26/04/2012 - 10:15

Government faces tough challenge on spending

26/04/2012 - 10:15


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The state government is spending record amounts on capital works projects but setting priorities and meeting demand remain major challenges.

Government faces tough challenge on spending

The state government is spending record amounts on capital works projects but setting priorities and meeting demand remain major challenges.

There is only one real certainty when it comes to infrastructure spending – that the government of the day will spend more money every year but still not satisfy the demands of the community.

Whatever priorities the government sets, there will always be calls for more spending, whether on roads, hospitals, railways, or schools.

Western Australia’s rapid growth is only adding to the demands for more infrastructure spending.

That creates a tough challenge for governments but it’s good news for contractors eyeing off infrastructure projects for future work (see Major contractors flourish in historic market).

The hard bit is knowing which projects are going to get the nod.

The demand for extra infrastructure spending in WA is driven by both overall population growth and major resources projects.

The state’s population grew 2.6 per cent last year, the fastest of any state in the country. That is reflected most clearly in congested freeways and crowded trains.

The big resources projects that are driving the state’s growth also require more spending, on things like ports, railways and electricity transmission.

Adding to the pressure is the community’s desire to see a ‘dividend from the boom’. A new football stadium, maybe a new museum, something special to mark this extraordinary period in the state’s history. 

While demand for infrastructure is on the rise, the government is financially constrained, partly for reasons of its own making.

In particular, the Royalties for Regions program means that a big chunk of mining royalties are earmarked for regional projects (see Sophisticated approach a challenge for the allocation of Royalties' big budget).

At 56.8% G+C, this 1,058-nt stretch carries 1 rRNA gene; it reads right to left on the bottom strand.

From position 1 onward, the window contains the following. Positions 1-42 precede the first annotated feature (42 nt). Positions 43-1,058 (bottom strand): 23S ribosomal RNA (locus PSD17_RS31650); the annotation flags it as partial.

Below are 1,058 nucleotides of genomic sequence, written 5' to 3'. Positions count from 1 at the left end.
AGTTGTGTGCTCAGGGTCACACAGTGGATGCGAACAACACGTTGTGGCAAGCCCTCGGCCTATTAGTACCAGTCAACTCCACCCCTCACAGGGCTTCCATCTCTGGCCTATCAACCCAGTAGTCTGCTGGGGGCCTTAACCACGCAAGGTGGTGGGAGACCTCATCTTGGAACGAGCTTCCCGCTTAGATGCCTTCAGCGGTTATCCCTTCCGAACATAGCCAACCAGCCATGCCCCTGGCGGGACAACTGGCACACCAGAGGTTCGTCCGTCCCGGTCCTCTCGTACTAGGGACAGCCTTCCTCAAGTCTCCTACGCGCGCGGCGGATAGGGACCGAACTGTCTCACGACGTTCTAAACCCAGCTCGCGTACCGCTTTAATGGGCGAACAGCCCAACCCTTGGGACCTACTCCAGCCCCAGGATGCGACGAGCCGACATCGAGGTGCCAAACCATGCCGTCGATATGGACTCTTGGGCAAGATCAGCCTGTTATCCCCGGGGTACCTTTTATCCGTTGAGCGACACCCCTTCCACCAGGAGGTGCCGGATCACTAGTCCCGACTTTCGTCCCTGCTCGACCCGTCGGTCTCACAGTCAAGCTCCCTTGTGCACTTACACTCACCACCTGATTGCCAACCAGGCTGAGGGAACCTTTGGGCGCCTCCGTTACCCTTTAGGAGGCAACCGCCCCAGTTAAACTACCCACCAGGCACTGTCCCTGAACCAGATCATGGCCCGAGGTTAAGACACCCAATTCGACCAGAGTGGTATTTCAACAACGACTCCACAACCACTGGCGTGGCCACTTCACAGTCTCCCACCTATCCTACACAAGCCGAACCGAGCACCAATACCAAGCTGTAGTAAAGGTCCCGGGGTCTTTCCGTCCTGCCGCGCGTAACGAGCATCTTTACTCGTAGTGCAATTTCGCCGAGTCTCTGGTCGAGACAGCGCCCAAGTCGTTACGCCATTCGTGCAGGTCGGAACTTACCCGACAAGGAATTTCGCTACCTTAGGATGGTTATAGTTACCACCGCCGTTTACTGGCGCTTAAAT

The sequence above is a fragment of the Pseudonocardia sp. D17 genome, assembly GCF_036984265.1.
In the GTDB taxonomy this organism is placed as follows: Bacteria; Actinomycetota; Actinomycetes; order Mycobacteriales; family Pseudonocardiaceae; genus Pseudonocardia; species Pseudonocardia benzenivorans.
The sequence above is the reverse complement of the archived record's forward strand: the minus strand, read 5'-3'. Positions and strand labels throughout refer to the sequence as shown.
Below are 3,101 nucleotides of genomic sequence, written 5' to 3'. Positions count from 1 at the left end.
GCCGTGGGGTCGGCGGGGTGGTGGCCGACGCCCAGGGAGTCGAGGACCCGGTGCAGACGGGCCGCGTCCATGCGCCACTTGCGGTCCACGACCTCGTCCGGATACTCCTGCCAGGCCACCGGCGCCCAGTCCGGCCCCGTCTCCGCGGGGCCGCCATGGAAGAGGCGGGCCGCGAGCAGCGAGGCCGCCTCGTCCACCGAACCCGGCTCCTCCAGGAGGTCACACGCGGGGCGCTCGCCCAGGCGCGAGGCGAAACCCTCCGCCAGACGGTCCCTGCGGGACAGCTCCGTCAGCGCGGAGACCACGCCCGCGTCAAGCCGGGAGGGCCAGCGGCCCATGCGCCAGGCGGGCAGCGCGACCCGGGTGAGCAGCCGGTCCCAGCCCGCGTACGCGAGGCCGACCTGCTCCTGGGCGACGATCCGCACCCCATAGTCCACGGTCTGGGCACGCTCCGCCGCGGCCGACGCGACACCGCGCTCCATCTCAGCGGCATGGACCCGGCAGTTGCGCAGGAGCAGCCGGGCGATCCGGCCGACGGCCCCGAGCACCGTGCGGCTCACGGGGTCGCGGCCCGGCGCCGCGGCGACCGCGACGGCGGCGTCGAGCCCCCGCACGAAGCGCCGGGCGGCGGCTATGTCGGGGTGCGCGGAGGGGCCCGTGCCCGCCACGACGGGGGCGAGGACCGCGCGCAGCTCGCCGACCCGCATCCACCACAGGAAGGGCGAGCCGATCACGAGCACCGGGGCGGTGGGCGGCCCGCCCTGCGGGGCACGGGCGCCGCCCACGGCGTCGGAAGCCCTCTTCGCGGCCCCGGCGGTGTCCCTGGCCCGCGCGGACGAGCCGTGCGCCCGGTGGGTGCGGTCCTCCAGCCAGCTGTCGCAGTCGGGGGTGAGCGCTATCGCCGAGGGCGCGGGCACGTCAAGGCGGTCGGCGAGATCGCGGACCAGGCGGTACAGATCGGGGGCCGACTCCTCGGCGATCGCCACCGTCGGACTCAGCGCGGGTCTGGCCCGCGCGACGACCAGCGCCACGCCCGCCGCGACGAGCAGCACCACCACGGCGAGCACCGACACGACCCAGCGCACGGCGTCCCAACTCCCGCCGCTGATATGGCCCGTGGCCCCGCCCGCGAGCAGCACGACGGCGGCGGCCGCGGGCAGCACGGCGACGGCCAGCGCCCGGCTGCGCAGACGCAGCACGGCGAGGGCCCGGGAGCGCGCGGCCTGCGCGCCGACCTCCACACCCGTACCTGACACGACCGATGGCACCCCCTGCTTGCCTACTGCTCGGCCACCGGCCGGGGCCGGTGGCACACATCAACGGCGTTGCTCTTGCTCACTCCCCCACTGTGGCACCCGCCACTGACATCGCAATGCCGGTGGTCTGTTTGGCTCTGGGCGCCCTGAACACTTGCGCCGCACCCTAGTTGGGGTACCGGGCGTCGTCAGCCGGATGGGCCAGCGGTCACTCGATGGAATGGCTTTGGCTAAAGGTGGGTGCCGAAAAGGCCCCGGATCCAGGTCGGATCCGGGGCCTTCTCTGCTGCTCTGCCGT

For every dollar that goes into the $1.2 billion Pilbara Cities program, or the expansion of the Ord River irrigation project, or the Super Towns program, or myriad other regional schemes, there is one less dollar for projects in Perth.

That is layered on top of general budget pressure – the Grants Commission process has cut WA’s share of GST grants, the weak property market has reduced growth in stamp duty and, all the while, recurrent spending continues to expand.

Where’s the money?

Against this backdrop, the state government has budgeted to spend a record $7.9 billion on capital works projects this financial year, and slightly more next financial year.

This spending is concentrated in just a handful of portfolios. Health, electricity and water account for half the total. Education, roads and public housing make up another quarter (see pie chart above). 

Much of this spending is using borrowed money, which explains why state government debt has risen to record levels and is projected to rise further.

And that is why state treasurer Christian Porter has foreshadowed cutbacks next financial year, with spending on some projects expected to be deferred.

While the state is suffering from cuts in GST grants, it will be looking to Canberra to make further contributions to specific infrastructure projects.

The complex and overlapping grants system that has evolved in Australia means that Canberra contributes to many capital works projects in WA, particularly road and rail projects.

The largest federal contributions have been for big-ticket projects, such as the CityLink development in Northbridge, the Ord-East Kimberley development and the upgrade of WA’s grain freight network.

Federal funding decisions draw on the work of advisory body Infrastructure Australia, which has been evaluating funding requests for several other WA projects, including the $1 billion Gateway WA roads project.

In addition to all of the government-funded infrastructure projects under way across the state, the private sector is spending record amounts to meet its own infrastructure needs.

This is concentrated in the Pilbara, where mining giants such as BHP Billiton, Rio Tinto, Fortescue Metals and Hancock Prospecting are making multi-billion dollar investments in railways, roads, airstrips, power stations and desalination plants.

The private sector is also funding most of the upgrades to port infrastructure around the state, through user charges at places like Port Hedland, Geraldton and Esperance (see Ports progress in stages points to an oresome outcome).

In addition, the state government has tapped into the private sector for a handful of public private partnerships.

The Helena Water consortium, led by Spanish company Acciona Agua, has been contracted to fund, build and operate the $300 million Mundaring water treatment plant.

And the Capella Parking consortium, led by Capella Capital, will fund, build and operate the $140 million multi-storey car park at the QEII Medical Centre.

Another public private partnership in the works is the Eastern Goldfields Regional Prison. Three private consortia have been short-listed to design, build, finance and maintain the 350-bed prison.